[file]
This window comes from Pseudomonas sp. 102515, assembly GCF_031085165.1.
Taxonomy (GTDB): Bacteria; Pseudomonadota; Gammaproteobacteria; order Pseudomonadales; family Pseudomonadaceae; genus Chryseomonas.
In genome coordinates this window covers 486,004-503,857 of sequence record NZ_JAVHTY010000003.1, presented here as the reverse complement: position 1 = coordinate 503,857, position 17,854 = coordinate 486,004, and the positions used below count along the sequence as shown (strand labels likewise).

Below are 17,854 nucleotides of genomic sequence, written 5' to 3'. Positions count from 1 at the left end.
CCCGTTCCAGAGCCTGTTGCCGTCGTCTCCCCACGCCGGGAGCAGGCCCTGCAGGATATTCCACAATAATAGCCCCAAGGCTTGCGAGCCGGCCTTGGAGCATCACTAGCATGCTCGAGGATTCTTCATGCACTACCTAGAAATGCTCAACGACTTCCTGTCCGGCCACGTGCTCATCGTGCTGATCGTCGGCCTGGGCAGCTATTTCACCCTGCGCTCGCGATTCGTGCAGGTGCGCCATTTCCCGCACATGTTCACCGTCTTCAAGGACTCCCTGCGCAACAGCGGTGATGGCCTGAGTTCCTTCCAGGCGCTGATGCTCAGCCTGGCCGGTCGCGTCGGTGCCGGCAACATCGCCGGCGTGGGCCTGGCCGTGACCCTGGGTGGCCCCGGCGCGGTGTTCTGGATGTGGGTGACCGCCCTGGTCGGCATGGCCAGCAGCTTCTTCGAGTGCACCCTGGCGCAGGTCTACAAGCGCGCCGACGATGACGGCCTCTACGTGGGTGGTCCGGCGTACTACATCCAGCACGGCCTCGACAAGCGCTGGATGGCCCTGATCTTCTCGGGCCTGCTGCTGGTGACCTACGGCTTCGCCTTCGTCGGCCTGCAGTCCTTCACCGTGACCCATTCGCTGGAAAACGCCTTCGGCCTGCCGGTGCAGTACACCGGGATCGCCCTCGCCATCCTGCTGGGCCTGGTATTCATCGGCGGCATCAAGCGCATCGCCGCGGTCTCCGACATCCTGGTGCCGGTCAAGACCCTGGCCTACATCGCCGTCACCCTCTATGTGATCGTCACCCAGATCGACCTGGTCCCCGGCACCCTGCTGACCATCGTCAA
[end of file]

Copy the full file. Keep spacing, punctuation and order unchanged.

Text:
This window comes from Pseudomonas sp. 102515, assembly GCF_031085165.1.
Taxonomy (GTDB): Bacteria; Pseudomonadota; Gammaproteobacteria; order Pseudomonadales; family Pseudomonadaceae; genus Chryseomonas.
In genome coordinates this window covers 486,004-503,857 of sequence record NZ_JAVHTY010000003.1, presented here as the reverse complement: position 1 = coordinate 503,857, position 17,854 = coordinate 486,004, and the positions used below count along the sequence as shown (strand labels likewise).

Below are 17,854 nucleotides of genomic sequence, written 5' to 3'. Positions count from 1 at the left end.
CCCGTTCCAGAGCCTGTTGCCGTCGTCTCCCCACGCCGGGAGCAGGCCCTGCAGGATATTCCACAATAATAGCCCCAAGGCTTGCGAGCCGGCCTTGGAGCATCACTAGCATGCTCGAGGATTCTTCATGCACTACCTAGAAATGCTCAACGACTTCCTGTCCGGCCACGTGCTCATCGTGCTGATCGTCGGCCTGGGCAGCTATTTCACCCTGCGCTCGCGATTCGTGCAGGTGCGCCATTTCCCGCACATGTTCACCGTCTTCAAGGACTCCCTGCGCAACAGCGGTGATGGCCTGAGTTCCTTCCAGGCGCTGATGCTCAGCCTGGCCGGTCGCGTCGGTGCCGGCAACATCGCCGGCGTGGGCCTGGCCGTGACCCTGGGTGGCCCCGGCGCGGTGTTCTGGATGTGGGTGACCGCCCTGGTCGGCATGGCCAGCAGCTTCTTCGAGTGCACCCTGGCGCAGGTCTACAAGCGCGCCGACGATGACGGCCTCTACGTGGGTGGTCCGGCGTACTACATCCAGCACGGCCTCGACAAGCGCTGGATGGCCCTGATCTTCTCGGGCCTGCTGCTGGTGACCTACGGCTTCGCCTTCGTCGGCCTGCAGTCCTTCACCGTGACCCATTCGCTGGAAAACGCCTTCGGCCTGCCGGTGCAGTACACCGGGATCGCCCTCGCCATCCTGCTGGGCCTGGTATTCATCGGCGGCATCAAGCGCATCGCCGCGGTCTCCGACATCCTGGTGCCGGTCAAGACCCTGGCCTACATCGCCGTCACCCTCTATGTGATCGTCACCCAGATCGACCTGGTCCCCGGCACCCTGCTGACCATCGTCAA